It’s a recipe for disappointment!
Bedford-Stuyvesant civic gurus are furious at a city scheme to eliminate a community kitchen from a local rec center as part of a long-delayed renovation.
The Parks Department plan to refurbish the Herbert Von King Cultural Arts Center will not include a teaching kitchen that formerly graced the community space before buildings inspectors shuttered it in 2015, because officials lack the funds to bring the old culinary equipment up to code, an agency spokesman told Community Board 3’s Parks, Arts and Culture committee Wednesday.
“We don’t believe there can be a functional teaching kitchen in there. Because of the funding constraints it was engineered out of the project,” Chris Yandoli told the civic group. “Some of the equipment that was there previously doesn’t meet code and we don’t have funding to make it compliant as far as venting things out.”
The city agency has allocated more than $6.5 million from Councilman Robert Cornegy Jr. (D–Bedford-Stuyvesant), his predecessor Al Vann, and Mayor Bill de Blasio’s office to reconstruct the multipurpose room and fire alarm system of the community facility that lies within the Herbert Von King Park at Lafayette and Tompkins avenues, and one civic honcho said Parks gurus have more than enough money to preserve the kitchen.
“It was heavily used, so to have that building renovated and the huge budget, I’m not understanding why you can’t put the kitchen back,” said the chair of the committee Marion Little.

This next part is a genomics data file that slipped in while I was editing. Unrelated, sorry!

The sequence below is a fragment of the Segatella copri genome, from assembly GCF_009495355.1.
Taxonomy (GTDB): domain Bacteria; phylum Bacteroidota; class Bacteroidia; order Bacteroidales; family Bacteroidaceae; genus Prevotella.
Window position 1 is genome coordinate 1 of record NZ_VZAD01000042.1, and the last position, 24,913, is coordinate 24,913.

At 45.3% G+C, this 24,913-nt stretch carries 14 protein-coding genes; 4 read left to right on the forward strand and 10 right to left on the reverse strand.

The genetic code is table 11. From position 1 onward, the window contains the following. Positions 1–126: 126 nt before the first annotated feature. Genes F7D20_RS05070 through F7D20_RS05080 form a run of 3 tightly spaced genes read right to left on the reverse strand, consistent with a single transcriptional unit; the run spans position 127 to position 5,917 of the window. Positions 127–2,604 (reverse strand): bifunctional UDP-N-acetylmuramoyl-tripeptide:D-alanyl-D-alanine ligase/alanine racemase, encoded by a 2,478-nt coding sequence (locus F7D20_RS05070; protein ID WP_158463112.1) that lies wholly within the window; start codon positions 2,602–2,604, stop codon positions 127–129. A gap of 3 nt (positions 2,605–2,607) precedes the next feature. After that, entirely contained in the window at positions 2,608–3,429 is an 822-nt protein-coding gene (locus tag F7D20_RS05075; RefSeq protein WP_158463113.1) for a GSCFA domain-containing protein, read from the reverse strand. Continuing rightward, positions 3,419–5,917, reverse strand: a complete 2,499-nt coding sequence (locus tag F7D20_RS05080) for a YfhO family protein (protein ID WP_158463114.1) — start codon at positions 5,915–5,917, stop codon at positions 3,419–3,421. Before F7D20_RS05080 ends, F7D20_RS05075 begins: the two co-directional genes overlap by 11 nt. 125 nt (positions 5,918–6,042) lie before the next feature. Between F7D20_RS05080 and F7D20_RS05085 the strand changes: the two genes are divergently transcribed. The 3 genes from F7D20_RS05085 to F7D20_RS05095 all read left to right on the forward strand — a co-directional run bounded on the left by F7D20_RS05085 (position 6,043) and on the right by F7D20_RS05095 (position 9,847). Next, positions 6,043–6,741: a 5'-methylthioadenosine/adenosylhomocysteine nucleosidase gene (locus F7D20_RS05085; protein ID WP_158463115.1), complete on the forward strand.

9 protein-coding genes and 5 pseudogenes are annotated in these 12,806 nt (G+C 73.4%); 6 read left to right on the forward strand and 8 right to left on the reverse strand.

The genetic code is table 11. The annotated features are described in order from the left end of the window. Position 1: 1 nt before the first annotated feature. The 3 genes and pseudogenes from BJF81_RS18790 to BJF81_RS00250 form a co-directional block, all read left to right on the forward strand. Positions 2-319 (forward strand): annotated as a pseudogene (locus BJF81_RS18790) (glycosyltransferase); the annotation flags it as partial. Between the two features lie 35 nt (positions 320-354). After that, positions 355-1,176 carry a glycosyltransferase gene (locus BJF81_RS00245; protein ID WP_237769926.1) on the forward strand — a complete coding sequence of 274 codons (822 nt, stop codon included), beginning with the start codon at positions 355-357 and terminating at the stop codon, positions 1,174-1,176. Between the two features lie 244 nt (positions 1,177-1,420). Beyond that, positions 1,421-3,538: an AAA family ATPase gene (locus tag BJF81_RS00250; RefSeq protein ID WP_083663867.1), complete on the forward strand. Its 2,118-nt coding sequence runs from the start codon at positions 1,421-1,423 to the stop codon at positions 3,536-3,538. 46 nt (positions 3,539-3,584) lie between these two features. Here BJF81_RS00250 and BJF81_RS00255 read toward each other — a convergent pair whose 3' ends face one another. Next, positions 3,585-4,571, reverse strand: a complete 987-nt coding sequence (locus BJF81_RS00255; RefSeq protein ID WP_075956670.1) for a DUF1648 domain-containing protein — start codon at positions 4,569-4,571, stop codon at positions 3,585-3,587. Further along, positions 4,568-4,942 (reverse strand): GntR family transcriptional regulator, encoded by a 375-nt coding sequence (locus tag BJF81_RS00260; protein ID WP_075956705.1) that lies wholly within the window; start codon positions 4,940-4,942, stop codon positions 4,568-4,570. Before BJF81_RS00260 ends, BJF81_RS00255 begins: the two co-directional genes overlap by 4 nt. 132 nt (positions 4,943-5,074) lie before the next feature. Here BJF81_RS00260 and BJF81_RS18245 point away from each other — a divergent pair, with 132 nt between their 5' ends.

One board member noted that the kitchen provided both a space for local youngsters to learn about cooking and as a way to make grub for others during events in and around the center, which also boasts sports courts, an auditorium, an arts and crafts room, and an outdoor amphitheater.
“We have community children and schools that want culinary programs,” said Melissa Plowden-Morman. “We can actually venture out into Von King Park with the food too.”
The city shuttered the center in April 2015 after buildings inspectors found the building wasn’t up to code, and construction on the renovation project kicked off in September 2017, according to their capital projects tracker.
The project was supposed to wrap up in March, but officials found numerous violations of the city’s building code along the way — such as leaking ceilings and defective air-conditioning systems — which added some two years of delays, and now the building is slated to reopen in spring 2021, according to Yandoli.
“Basically it’s like the opening of a can of worms, it’s a really old building, any time you open up something there’s another step involved,” he said.
The green space bureaucrat said the building could still host events that are “culinary themed” but community board members said that won’t cut it.
“There’s no way possible that the space they have for culinary can be used for that — it is a problem,” said Plowden-Morman. “It’s needed in the community so we have to find out how we’re going to get this done. That’s something that we definitely want pushed.”
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